Researchers from New Zealand working in remote Cambodian mountains are shedding new light on the lost history of an enigmatic unidentified tribe by studying their eerie burial rituals.
The University of Otago scientists have been working since 2003 to geo-locate and survey 10 interment sites and to used radiocarbon dating on samples of coffin wood, tooth enamel and bone.
With colleagues from Cambodia, Australia, USA and Scotland, Drs Nancy Beavan and Sian Halcrow of the Department of Anatomy have just published the dating of four sites in the journal Radiocarbon. The dating revealed that the mysterious rituals, unique in the world, were performed from at least 1395AD to 1650AD. Why is this important? Well, according to Dr Beavan, who is currently in Cambodia, this period coincides with the decline and fall of the powerful Kingdom of Angkor, which was seated in the lowlands.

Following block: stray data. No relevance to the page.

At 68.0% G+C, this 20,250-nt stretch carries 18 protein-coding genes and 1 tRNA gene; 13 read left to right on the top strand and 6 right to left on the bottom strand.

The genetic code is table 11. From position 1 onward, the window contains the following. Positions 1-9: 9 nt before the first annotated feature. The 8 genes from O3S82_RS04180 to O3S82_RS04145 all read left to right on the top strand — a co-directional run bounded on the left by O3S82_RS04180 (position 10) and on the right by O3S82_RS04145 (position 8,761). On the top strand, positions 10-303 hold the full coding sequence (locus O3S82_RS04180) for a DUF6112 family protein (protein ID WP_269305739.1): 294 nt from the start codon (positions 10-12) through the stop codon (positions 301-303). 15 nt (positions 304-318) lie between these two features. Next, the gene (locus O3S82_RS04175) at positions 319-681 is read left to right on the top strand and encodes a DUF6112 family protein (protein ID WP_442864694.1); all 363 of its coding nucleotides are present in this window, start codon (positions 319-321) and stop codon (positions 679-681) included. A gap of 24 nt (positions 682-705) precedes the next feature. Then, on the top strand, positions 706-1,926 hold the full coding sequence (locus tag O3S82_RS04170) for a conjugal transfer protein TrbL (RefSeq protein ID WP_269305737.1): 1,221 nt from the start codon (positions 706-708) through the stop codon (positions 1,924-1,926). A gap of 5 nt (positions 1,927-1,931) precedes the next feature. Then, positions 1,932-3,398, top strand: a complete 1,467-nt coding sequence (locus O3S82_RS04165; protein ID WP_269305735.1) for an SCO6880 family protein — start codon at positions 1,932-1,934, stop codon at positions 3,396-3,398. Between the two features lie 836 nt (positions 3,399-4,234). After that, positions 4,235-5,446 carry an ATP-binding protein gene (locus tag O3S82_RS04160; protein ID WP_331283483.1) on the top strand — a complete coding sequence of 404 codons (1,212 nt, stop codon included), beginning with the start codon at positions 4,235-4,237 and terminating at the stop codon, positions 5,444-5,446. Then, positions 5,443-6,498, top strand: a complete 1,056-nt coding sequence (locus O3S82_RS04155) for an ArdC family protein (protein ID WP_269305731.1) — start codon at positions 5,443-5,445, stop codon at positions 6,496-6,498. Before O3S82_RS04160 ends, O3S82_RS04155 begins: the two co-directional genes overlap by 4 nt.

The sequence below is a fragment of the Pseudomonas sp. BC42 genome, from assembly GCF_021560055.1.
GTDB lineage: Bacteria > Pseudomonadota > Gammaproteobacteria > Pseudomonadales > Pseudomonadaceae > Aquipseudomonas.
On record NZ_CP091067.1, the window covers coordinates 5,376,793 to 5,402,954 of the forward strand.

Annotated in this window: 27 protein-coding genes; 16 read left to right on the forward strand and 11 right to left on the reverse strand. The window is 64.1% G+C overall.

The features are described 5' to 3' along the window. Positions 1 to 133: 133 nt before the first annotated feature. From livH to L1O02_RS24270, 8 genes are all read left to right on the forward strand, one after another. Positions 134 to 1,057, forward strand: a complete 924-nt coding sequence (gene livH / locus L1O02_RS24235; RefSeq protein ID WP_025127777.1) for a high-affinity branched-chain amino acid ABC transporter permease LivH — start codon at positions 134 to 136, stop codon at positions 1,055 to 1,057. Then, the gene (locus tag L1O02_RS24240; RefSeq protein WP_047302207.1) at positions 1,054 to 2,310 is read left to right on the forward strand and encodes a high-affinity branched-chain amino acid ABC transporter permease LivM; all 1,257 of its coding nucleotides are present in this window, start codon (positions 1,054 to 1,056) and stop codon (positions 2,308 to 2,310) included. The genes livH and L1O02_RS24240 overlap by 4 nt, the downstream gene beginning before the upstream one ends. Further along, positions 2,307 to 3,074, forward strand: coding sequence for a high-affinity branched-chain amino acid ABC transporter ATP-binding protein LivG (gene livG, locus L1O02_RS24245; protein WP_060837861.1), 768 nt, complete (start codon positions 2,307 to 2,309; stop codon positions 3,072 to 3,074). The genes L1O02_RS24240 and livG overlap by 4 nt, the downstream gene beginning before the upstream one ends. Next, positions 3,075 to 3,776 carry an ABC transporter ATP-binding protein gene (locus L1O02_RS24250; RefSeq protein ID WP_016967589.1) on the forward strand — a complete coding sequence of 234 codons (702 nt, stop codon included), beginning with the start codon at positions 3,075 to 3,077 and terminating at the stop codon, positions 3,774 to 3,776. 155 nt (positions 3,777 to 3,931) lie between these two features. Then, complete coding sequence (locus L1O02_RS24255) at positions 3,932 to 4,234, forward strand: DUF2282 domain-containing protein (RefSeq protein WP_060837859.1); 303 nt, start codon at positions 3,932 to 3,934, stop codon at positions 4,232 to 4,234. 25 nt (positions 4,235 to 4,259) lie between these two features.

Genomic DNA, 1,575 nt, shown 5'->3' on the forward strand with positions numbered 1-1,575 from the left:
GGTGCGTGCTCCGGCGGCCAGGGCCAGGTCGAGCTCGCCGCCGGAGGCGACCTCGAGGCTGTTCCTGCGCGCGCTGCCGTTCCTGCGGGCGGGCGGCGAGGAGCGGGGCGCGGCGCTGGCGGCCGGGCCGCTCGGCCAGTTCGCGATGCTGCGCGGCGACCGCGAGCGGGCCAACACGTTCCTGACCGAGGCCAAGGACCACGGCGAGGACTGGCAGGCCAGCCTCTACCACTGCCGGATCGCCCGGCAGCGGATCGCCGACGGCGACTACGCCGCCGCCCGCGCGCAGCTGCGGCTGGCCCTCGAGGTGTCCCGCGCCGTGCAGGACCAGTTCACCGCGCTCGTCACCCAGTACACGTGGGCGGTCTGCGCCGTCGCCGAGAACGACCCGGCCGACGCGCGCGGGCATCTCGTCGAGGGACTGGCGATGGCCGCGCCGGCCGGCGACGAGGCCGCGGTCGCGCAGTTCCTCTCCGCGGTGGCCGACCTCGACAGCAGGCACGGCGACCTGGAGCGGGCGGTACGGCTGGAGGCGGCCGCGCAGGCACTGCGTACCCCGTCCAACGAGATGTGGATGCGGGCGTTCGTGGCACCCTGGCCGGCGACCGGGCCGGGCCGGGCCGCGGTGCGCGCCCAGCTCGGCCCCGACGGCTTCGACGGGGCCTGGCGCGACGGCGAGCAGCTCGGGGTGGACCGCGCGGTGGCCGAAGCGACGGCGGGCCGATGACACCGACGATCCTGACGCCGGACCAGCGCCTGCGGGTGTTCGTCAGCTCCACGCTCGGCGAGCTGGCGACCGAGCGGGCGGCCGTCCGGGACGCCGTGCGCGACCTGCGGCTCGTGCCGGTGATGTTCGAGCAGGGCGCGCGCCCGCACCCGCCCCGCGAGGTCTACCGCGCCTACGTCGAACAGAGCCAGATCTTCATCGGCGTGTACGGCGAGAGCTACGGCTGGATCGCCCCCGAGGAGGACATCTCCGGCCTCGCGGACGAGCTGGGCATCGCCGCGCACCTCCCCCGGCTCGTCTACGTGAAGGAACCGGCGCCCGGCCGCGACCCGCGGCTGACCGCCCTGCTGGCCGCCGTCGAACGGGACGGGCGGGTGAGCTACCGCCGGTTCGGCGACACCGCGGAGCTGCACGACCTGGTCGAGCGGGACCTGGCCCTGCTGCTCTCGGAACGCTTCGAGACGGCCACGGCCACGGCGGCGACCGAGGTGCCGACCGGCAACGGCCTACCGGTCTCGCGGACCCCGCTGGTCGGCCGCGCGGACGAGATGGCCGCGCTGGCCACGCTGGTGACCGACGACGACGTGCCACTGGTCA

“Through our work we hope to broaden the understanding of this history beyond the legacies of the great Khmer Kingdom alone to those who lived within its margins,” she says.
Dr Sian Halcrow says that archaeological findings from another of the 10 sites, which she and Dr Beavan are currently preparing for publication, and they claim they will publish additional details and clues in the paper. It’s not hard to understand why we know so little of these rituals, given the extreme difficulty of the fieldwork caused by the location itself.
“In 2010 one of our campsites was invaded by a wild elephant in the dead of night and it had to be driven off by our camp crew banging on cooking pots. It turns out we had pitched camp between two tempting stands of wild banana. We packed up and headed off soon after that.”